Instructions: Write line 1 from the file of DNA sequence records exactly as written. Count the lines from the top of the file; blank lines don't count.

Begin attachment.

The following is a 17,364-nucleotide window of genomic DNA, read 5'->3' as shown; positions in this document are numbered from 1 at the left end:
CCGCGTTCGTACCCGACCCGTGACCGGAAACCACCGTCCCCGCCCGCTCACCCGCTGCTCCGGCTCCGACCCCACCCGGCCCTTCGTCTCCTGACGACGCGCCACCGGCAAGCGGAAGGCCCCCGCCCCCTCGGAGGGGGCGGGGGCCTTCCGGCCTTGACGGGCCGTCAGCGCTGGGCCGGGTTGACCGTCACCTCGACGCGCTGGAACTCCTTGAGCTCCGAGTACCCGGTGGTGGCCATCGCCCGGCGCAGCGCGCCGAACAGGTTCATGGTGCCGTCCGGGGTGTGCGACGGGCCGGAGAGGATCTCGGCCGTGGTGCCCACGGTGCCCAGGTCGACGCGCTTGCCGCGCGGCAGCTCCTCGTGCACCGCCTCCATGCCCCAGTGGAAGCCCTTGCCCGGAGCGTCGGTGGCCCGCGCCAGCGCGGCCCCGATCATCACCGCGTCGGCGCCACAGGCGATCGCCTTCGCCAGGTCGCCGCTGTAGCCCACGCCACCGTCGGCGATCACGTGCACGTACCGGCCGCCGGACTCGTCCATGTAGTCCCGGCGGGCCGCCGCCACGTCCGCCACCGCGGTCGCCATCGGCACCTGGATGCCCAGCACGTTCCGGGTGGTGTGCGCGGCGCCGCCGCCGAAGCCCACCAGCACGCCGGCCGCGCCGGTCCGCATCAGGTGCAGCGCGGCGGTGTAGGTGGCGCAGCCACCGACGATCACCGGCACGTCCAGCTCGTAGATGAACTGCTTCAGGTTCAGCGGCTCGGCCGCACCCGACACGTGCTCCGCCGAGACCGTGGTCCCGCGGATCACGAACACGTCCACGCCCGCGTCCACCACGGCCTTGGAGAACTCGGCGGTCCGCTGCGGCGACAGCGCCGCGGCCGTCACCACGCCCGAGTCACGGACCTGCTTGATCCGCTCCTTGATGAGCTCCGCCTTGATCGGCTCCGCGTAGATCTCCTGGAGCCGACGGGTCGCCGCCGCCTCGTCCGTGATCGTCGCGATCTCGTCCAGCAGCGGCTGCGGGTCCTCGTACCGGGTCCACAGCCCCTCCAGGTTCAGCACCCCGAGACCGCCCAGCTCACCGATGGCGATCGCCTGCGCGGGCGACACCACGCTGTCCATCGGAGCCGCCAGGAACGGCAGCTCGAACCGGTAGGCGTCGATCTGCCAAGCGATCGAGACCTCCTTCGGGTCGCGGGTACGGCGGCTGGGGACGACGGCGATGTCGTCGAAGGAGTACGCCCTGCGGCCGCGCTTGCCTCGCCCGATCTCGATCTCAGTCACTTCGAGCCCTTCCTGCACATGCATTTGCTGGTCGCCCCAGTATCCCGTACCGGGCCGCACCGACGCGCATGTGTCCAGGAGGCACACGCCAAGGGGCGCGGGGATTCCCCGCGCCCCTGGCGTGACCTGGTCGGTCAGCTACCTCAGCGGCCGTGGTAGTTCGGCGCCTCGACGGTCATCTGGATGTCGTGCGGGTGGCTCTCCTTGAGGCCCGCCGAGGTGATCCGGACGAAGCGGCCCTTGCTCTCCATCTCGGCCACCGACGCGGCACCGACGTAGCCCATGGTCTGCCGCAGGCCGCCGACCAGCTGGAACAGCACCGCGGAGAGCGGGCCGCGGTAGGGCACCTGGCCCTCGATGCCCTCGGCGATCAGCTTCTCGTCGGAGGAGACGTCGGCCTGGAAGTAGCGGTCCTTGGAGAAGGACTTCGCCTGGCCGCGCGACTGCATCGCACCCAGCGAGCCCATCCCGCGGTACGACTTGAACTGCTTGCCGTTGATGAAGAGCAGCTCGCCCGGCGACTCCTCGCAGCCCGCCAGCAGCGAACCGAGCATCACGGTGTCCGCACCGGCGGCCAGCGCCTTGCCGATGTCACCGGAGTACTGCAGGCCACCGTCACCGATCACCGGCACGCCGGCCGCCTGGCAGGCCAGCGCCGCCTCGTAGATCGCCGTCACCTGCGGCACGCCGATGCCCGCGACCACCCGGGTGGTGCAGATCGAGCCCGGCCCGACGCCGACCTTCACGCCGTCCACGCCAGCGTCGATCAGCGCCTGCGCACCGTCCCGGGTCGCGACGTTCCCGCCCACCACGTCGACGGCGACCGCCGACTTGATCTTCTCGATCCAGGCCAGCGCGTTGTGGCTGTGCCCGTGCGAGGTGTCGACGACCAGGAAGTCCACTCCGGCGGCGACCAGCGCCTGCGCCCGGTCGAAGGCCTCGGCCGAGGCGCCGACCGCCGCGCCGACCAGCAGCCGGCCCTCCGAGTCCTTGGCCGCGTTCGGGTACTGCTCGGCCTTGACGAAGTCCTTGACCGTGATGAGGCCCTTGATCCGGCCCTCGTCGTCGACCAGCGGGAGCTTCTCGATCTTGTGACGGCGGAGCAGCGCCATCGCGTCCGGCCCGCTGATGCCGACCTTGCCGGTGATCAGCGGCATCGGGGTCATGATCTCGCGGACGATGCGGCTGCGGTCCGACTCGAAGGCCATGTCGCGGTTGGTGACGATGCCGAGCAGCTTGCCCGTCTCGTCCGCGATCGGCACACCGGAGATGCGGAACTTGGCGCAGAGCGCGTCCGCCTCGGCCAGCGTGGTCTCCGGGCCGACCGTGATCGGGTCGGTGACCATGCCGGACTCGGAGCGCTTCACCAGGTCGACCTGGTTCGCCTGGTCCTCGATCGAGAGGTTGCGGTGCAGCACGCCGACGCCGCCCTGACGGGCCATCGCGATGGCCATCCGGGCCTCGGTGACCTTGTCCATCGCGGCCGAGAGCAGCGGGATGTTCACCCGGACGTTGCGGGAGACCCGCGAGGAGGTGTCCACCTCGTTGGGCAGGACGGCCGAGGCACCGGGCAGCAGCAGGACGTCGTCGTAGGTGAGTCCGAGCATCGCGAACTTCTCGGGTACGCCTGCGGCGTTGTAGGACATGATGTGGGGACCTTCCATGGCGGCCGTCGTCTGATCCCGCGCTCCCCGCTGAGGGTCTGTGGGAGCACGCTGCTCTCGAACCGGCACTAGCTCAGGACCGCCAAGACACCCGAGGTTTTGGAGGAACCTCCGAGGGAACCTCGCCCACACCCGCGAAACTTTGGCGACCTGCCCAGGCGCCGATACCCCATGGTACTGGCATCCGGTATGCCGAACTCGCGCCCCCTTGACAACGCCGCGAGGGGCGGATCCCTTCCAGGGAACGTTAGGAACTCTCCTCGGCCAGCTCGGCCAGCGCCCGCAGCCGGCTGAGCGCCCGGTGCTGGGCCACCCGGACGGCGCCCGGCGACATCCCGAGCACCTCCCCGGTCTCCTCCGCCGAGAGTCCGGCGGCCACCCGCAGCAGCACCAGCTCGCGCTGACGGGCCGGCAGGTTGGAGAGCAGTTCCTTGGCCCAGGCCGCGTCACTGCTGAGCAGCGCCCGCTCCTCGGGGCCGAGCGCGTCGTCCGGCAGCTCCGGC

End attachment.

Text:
The following is a 17,364-nucleotide window of genomic DNA, read 5'->3' as shown; positions in this document are numbered from 1 at the left end: